Delhi Police has been accused of sexism for providing a special women’s patrol unit with pink scooters and helmets that critics argue perpetuate gender stereotypes.
The police division, which consists of 16 police officers, was created with the express aim of making police more “approachable” to women.
Officers in the special unit, who have been patrolling the north-east of the Indian city since September, aim to stop crimes being committed against women in areas they deem them to be most at danger.
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Vikram Singh, who was director general of the Uttar Pradesh police from 2007 until 2009, hit out at the pink scooters and helmets and argued uniforms should be universally imposed without exceptions.
“There should be no discrimination when an officer wears a uniform,” the retired officer told the Hindustan Times. “This is the reason why it is called a uniform. Just because they are women officers, one should not give them vehicles that are girly in colour. This is contrary to the spirit of the uniform. There should be no discrimination in uniform, vehicles, arms or ammunition.”
The special unit, which was set up back in 2014, has gone through a number of changes in its life span. Officers started on bikes but were later given scooters instead.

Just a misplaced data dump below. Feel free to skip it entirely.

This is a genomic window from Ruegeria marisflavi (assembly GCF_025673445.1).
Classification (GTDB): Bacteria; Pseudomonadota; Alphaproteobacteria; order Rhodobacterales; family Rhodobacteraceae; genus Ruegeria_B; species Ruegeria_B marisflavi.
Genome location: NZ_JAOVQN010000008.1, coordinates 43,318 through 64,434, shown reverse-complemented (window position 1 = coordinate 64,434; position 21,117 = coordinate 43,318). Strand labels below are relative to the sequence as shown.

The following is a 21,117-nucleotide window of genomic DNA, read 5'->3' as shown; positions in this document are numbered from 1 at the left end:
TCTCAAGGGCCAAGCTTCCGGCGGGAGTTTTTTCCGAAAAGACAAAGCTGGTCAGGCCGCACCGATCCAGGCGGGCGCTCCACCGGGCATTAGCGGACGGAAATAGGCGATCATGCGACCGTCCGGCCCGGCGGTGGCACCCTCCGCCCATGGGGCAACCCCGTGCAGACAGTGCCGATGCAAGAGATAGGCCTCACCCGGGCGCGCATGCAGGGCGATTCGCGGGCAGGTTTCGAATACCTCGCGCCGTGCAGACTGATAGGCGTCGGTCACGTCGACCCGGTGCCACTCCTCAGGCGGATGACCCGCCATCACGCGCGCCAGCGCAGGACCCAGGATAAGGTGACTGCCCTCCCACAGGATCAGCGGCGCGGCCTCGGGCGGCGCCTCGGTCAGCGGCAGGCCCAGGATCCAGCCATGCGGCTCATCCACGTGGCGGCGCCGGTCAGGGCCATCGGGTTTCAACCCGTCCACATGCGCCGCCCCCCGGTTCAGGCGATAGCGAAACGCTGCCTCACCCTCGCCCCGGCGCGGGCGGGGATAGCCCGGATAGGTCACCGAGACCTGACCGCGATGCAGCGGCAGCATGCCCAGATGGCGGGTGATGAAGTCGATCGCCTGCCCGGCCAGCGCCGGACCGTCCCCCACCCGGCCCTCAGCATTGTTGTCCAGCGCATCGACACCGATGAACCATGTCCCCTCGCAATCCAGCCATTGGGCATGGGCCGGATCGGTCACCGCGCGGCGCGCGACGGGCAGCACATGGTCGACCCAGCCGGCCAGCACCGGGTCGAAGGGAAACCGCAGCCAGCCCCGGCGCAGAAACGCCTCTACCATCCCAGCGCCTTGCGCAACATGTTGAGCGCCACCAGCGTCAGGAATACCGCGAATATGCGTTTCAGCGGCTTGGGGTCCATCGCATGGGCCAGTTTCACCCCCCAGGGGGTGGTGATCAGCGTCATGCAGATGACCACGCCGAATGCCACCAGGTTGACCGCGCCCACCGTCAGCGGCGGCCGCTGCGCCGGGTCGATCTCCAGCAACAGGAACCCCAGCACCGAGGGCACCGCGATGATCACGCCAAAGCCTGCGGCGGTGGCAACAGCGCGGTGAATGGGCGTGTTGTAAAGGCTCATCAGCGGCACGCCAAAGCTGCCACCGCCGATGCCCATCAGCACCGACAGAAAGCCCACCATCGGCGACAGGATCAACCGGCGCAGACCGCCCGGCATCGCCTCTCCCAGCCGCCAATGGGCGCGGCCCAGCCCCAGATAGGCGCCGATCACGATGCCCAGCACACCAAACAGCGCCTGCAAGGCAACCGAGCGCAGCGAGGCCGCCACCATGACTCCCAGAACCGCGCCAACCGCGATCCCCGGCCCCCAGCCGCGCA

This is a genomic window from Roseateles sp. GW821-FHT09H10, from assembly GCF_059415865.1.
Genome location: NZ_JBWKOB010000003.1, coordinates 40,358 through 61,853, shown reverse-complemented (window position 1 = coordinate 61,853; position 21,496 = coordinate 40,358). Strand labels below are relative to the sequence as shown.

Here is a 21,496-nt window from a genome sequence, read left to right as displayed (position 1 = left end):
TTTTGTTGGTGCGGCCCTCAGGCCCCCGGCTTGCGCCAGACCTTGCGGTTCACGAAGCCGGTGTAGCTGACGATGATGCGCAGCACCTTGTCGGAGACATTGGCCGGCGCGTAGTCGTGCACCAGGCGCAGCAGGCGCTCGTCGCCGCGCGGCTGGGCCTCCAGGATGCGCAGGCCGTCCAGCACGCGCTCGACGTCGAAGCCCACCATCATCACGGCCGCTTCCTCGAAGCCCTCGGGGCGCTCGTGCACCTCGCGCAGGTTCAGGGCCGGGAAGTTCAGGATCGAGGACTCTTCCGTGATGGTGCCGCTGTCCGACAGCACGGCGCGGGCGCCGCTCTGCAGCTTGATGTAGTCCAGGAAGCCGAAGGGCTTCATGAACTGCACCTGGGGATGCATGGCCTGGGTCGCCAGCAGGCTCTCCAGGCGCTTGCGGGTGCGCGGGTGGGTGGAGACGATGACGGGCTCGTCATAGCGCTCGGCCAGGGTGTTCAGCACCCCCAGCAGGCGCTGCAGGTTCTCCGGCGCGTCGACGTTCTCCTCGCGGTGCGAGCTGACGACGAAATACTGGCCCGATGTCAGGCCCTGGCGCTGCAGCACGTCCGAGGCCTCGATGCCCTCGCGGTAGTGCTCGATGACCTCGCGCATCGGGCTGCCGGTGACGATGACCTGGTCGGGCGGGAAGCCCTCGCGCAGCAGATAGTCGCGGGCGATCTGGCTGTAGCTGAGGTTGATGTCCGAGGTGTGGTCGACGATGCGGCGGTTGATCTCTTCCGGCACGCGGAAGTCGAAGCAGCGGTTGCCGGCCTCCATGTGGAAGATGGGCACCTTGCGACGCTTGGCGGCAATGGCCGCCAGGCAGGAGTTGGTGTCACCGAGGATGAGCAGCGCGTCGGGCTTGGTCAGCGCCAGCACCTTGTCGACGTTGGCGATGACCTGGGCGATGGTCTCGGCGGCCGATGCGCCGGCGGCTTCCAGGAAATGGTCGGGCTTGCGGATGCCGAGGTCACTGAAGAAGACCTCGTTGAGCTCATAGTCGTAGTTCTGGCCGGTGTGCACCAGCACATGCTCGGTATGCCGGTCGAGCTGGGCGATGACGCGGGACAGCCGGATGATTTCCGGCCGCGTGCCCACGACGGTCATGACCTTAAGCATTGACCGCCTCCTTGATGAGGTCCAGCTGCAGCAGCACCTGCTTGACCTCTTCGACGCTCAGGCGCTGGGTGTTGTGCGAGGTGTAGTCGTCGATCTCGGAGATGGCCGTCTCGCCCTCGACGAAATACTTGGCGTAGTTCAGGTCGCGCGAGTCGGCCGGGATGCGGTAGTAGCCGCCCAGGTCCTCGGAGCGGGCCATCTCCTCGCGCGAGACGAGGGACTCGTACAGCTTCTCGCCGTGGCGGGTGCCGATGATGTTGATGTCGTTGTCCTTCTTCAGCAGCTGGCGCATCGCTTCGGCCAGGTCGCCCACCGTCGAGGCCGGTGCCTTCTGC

While their scooters were initially white, they were swapped with pink ones in September.
Ved Prakash Surya, deputy commissioner of police for the north east, said the officers do one midday shift and then another early evening stint to overlap with the periods young girls depart school in the morning and women and children go to parks in the evening.
“Since the uniform worn by both the genders is similar, the women teams wouldn’t look different from a distance,” she told the publication. “We wanted a women’s team that had a marked presence on the roads, and yet was approachable”.
A female constable told Asian News International (ANI): “Aim behind choosing pink colour is to build confidence in women so that they can approach us without hesitation. Women feel happy seeing us. Public-police interaction has increased after this. We are given chilli powder, spy camera, pepper spray, weapon.”
It comes after women again came under attack from angry protesters earlier in the week after travelling to a famous Hindu temple which has for decades banned female visitors.
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The Sabarimala temple in Kerala, southern India, has since 1972 barred entry to women “of menstruating age” – defined as between 10 and 50.
India’s Supreme Court lifted the ban in September last year. But the ruling caused outrage among Hindu nationalists, who have launched a legal challenge.
One female activist was rushed to hospital after being hit with pepper spray by a demonstrator on Tuesday.